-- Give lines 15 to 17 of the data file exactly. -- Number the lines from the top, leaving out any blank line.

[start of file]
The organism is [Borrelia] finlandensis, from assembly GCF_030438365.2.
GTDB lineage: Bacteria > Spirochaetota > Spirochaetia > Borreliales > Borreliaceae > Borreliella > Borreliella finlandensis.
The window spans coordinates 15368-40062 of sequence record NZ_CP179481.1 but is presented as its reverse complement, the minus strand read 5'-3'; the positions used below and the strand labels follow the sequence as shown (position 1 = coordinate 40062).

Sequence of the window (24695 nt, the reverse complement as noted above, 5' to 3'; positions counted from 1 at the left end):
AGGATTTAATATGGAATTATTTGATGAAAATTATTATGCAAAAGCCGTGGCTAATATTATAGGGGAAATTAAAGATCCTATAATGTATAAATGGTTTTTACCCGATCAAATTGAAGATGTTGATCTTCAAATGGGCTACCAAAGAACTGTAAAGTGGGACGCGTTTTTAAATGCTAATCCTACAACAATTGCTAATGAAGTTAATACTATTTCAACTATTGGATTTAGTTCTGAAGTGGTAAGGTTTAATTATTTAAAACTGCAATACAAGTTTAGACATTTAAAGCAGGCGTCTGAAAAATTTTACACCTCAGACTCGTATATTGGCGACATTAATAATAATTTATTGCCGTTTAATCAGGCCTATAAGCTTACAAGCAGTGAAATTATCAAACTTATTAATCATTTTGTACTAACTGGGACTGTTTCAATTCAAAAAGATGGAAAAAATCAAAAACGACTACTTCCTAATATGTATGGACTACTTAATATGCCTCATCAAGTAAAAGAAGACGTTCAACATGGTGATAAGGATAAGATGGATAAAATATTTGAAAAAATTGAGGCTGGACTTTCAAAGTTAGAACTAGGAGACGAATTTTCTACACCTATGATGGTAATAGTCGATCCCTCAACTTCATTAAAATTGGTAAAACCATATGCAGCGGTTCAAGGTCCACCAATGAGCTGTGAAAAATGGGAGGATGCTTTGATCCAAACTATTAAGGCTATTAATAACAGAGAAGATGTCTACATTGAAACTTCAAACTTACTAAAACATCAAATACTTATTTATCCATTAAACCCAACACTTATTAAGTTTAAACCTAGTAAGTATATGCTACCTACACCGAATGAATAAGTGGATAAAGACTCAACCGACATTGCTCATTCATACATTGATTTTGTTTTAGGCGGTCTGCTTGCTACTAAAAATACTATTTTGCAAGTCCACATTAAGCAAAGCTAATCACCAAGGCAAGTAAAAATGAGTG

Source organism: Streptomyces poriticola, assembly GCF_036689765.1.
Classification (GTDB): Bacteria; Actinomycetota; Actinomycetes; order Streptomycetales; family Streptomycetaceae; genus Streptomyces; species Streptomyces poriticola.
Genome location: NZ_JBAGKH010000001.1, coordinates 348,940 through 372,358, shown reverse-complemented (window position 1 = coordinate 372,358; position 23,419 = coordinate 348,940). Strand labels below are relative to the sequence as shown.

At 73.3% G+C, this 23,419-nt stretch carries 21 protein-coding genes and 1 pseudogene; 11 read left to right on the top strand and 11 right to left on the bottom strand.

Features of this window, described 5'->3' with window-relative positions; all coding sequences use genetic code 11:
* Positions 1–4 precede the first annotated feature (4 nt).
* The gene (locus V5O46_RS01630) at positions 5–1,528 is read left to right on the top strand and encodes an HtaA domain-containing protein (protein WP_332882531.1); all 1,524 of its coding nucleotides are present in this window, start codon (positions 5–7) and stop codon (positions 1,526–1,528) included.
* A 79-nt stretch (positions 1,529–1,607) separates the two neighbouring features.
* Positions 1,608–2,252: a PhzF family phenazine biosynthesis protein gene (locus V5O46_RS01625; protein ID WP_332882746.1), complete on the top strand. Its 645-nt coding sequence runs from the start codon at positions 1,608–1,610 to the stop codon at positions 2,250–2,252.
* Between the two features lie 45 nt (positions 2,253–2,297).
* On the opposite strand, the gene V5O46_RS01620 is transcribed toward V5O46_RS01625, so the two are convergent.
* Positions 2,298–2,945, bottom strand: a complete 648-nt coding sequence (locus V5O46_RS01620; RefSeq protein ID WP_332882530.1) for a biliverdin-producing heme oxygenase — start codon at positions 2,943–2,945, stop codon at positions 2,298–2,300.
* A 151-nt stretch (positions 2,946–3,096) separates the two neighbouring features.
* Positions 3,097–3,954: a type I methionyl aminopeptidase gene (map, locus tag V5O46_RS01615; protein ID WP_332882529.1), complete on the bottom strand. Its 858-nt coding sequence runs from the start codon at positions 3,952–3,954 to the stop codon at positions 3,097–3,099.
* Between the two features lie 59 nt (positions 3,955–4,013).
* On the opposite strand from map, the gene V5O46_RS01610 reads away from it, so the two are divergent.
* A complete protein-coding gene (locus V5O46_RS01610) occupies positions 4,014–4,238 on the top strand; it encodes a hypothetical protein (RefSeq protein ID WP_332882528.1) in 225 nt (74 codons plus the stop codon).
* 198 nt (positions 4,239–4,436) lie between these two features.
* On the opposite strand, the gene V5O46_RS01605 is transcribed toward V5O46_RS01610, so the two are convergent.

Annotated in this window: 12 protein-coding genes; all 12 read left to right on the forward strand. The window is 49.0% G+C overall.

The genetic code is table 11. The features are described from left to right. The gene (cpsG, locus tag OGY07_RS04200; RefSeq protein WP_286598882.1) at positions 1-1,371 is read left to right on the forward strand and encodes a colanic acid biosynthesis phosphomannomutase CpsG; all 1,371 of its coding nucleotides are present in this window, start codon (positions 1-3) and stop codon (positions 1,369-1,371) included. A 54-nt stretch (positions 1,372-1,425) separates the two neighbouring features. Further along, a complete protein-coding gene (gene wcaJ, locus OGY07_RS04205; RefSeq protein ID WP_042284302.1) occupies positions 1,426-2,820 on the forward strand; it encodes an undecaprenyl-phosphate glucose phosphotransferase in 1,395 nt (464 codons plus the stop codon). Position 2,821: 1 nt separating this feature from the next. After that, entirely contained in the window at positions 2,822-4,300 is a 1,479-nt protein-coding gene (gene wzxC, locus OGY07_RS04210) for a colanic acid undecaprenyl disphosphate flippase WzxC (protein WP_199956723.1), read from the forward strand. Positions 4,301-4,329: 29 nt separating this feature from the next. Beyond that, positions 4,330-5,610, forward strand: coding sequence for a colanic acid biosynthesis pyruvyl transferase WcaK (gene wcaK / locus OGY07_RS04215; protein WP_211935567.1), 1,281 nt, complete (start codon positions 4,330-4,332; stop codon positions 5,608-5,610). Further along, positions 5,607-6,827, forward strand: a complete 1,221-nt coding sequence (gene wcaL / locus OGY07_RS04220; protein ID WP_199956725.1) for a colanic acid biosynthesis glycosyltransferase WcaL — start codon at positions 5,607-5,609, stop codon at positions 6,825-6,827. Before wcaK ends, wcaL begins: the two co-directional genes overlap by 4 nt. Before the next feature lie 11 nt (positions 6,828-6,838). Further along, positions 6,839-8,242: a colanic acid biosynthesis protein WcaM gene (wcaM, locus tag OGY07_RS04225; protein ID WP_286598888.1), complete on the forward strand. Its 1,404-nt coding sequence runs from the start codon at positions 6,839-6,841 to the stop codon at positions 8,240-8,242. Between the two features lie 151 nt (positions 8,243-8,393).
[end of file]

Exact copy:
* Between the two features lie 45 nt (positions 2,253–2,297).
* On the opposite strand, the gene V5O46_RS01620 is transcribed toward V5O46_RS01625, so the two are convergent.
* Positions 2,298–2,945, bottom strand: a complete 648-nt coding sequence (locus V5O46_RS01620; RefSeq protein ID WP_332882530.1) for a biliverdin-producing heme oxygenase — start codon at positions 2,943–2,945, stop codon at positions 2,298–2,300.